“I knew I was a sinner. I knew I was supposed to be a better witness for Jesus. But these words, this sermon, did not free me. The words squeezed my insides. They felt wrong.”


In one’s early days, life is filled with notions of grandeur, of world-changing, of exploration. By our late-twenties and early thirties, so many of us are filled with notions of survival, instead—make it through another day at the office; change one more poopy diaper; arrive at church at some point after the opening hymn but before the benediction.

Micha dreamed of taking on Africa, of becoming a missionary to unreached peoples. This, she thought, was the pinnacle of Christian sainthood. Perhaps she thought that this sort of devotion would prove her fidelity toward God. Perhaps she believed that by good, holy work, she could reach heavenly status. No matter, by her thirtieth birthday, she’d walked far from those youthful dreams, was raising a child in the congested heart of San Francisco, groping for connection with God.

“I’ve realized that just about everyone is like me, second-guessing, longing for courage to find awe in the world.”


Prayer does not have to be a complicated act, an exercise in the effluence of words. Prayer can be simple, an act of understanding that the everyday, mundane tasks can be done as unto God. This, is Boyett’s grand claim, and she derives it from the Rule of St. Benedict.

It is a grand and freeing claim, indeed.

By contemplation, by study, by visiting the monks who have devoted their lives to prayer and service, Micha learned the solace in the simplest prayers, prayers like, “Lord Jesus Christ, Son of God, have mercy on me, a sinner.”

She breathed this prayer in rhythm over the waters of the South Platte, fly-line unfurling on the waters. She found that even fly-fishing can be done as unto God. She has learned the way of simple prayer—perhaps the way back to prayer.

“Our prayer should be free of preoccupations and it should normally be short.”


“Prayer is not as hard as I make it out to be. Again and again, lift and unfold. Lay that line out, let it meander a little. Do it again. I am not profound. I am not brave in spirit. My faith is threadbare and self-consumed, but I am loved, I am loved, I am loved.”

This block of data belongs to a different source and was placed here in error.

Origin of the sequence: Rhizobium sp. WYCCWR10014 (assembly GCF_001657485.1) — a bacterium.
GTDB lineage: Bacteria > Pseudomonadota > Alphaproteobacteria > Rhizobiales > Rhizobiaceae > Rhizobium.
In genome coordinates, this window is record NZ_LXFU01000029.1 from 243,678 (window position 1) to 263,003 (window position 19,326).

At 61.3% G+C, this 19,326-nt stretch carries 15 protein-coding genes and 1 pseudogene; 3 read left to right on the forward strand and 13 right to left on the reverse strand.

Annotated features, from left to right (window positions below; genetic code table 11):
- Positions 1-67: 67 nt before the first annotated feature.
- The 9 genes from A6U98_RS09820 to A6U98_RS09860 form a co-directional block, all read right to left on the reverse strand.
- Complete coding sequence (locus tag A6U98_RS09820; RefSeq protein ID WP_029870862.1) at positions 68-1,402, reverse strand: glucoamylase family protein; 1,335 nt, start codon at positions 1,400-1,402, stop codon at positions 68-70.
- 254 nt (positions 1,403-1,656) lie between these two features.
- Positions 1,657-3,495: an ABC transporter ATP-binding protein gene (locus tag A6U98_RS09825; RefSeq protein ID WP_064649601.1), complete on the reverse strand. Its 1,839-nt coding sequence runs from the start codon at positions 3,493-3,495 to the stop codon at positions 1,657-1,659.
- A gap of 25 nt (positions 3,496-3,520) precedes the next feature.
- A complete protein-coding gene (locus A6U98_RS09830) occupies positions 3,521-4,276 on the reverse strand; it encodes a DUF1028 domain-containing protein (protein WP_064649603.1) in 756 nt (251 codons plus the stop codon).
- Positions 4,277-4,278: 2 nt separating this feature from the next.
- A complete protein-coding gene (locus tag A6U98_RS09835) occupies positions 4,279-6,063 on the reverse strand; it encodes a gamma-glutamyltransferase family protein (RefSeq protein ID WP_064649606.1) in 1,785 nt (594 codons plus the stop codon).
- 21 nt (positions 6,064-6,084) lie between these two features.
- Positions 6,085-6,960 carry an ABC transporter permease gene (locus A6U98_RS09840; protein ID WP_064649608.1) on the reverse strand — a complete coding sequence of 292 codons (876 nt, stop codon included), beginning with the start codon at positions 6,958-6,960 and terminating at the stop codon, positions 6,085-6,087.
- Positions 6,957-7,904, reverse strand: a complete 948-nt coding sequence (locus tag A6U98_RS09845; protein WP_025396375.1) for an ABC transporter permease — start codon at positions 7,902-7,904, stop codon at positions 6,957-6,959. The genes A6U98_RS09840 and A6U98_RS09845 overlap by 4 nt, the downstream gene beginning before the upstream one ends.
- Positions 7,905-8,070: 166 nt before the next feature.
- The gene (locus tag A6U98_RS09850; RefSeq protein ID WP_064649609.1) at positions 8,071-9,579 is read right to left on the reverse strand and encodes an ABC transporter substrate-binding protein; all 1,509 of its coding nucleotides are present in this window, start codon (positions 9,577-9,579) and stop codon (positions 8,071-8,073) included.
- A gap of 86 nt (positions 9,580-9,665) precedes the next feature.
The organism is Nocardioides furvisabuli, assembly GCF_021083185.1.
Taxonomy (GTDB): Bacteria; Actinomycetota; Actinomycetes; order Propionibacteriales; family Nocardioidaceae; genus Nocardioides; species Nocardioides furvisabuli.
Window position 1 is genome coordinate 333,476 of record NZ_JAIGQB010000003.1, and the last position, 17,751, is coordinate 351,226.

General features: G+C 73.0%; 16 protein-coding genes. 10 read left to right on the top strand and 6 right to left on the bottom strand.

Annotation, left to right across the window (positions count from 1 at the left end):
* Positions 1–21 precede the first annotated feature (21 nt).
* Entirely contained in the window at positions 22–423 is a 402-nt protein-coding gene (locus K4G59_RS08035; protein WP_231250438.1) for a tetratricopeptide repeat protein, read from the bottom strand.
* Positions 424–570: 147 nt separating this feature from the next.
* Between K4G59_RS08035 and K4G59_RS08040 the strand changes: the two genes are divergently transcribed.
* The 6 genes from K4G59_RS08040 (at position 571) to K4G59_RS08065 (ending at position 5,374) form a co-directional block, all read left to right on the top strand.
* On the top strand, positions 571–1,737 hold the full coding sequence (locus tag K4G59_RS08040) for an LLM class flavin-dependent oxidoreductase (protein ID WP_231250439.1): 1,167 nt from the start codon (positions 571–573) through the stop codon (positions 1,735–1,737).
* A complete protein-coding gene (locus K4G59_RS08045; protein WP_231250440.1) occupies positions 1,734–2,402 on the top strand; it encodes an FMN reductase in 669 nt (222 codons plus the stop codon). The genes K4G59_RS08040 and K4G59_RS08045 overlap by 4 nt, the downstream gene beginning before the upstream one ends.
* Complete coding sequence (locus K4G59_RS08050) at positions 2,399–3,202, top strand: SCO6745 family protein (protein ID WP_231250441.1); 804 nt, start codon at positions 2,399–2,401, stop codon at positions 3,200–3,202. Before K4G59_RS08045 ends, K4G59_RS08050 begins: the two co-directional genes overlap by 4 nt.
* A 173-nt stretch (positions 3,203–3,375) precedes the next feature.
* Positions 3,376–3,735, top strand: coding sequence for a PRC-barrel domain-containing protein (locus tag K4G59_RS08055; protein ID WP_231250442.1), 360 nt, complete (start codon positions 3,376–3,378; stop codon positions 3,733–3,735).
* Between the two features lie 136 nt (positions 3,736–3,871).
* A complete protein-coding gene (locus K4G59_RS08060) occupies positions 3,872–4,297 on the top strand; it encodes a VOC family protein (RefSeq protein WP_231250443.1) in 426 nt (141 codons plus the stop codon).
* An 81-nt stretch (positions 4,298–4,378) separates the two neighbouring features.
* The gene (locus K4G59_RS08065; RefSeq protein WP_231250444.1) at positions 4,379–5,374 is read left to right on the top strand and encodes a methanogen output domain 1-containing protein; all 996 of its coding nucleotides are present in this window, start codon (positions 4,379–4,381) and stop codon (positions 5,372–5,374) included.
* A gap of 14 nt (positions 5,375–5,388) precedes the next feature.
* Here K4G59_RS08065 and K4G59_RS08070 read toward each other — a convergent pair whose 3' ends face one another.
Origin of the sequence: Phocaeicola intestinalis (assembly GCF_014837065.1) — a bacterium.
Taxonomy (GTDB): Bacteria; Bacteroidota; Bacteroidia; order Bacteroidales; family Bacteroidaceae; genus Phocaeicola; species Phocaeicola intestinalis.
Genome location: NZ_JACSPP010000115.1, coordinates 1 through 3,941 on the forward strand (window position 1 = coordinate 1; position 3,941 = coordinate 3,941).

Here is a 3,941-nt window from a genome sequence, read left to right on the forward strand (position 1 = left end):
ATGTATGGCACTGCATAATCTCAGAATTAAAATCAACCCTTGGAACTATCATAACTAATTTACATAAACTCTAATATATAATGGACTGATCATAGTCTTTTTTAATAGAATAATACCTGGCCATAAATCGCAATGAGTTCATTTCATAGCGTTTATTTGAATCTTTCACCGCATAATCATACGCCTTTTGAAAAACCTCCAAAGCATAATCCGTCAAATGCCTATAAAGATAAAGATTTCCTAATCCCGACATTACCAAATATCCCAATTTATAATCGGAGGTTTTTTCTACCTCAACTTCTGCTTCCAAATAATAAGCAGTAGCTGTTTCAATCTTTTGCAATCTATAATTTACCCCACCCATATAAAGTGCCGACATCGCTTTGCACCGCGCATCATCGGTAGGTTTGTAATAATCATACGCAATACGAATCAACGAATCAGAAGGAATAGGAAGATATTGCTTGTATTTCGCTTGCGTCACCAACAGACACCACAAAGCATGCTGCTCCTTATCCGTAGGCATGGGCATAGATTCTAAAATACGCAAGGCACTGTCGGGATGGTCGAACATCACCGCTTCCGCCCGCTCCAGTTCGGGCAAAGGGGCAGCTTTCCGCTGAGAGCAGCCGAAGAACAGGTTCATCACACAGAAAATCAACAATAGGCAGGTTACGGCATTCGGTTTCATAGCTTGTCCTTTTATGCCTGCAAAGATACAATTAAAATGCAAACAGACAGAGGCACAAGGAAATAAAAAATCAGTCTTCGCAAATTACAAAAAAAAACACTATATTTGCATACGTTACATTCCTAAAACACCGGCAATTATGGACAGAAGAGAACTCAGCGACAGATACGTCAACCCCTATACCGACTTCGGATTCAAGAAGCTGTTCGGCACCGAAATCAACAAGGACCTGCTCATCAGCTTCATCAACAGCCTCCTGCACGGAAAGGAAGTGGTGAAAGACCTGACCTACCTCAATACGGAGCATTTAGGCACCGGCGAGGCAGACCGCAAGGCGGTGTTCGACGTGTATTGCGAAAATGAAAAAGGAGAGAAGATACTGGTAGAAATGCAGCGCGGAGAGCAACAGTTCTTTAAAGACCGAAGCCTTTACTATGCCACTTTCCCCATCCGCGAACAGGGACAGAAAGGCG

Is prayer about moving mountains in faith? Is prayer about finding healing in an Arkansas hospital room? Is prayer a form of magic, a spell to be cast over the problem du jour?

No. This sort of prayer, I think, is born from the same bootstrap mentality that says you don’t have to sin. This sort of prayer is more about the pray-er, more about the need and the faith, or the standing required to conquer a thing.

Jesus taught us to pray more simple prayers, prayers that connect us to the very fabric of God and his universe. Boyett the Benedictine, the Mama Monk, teaches us the way of this sort of prayer, too. There is freedom here.


“I feel like the water must have felt when Jesus changed it to blood red wine.”

Sometimes epiphanies are sudden things, they come up like a west Texas thunderstorm, change the landscape of everything all of the sudden. Sometimes, though, they are slower working. Sometimes they start at the surface and work their way down to the fabric.

Was I praying all wrong back in those Arkansas Children’s Hospital days? Was there a reason my prayers ricocheted from the ceilings? I don’t know. I know some simpler prayers might have done me well, though.

As for you: do you believe that God likes you despite your own broken prayers, your inability to measure up, to go a day without sinning? Do you believe that you identity is found in your endless doing, your striving. Do you wonder whether you’ll ever pile up enough works to reach the heavens?

There are gems in this book of Boyett’s. She sneaks its Benedictine shots in with the grace of a God-bearer and the chops of one with a Master of Fine Arts in poetry. She writes beautiful sentences, allows the reader his own slow epiphany.

God’s love is not only for the deserving doers, the perfect prayers, Micha might say. Instead, it is for the everyday common man, for those too tired to try measuring up to some silly standard. And yes, most of our standards of measuring are silly.

Grab Found. Benedictines, Baptists, and low-church Evangelicals welcomed.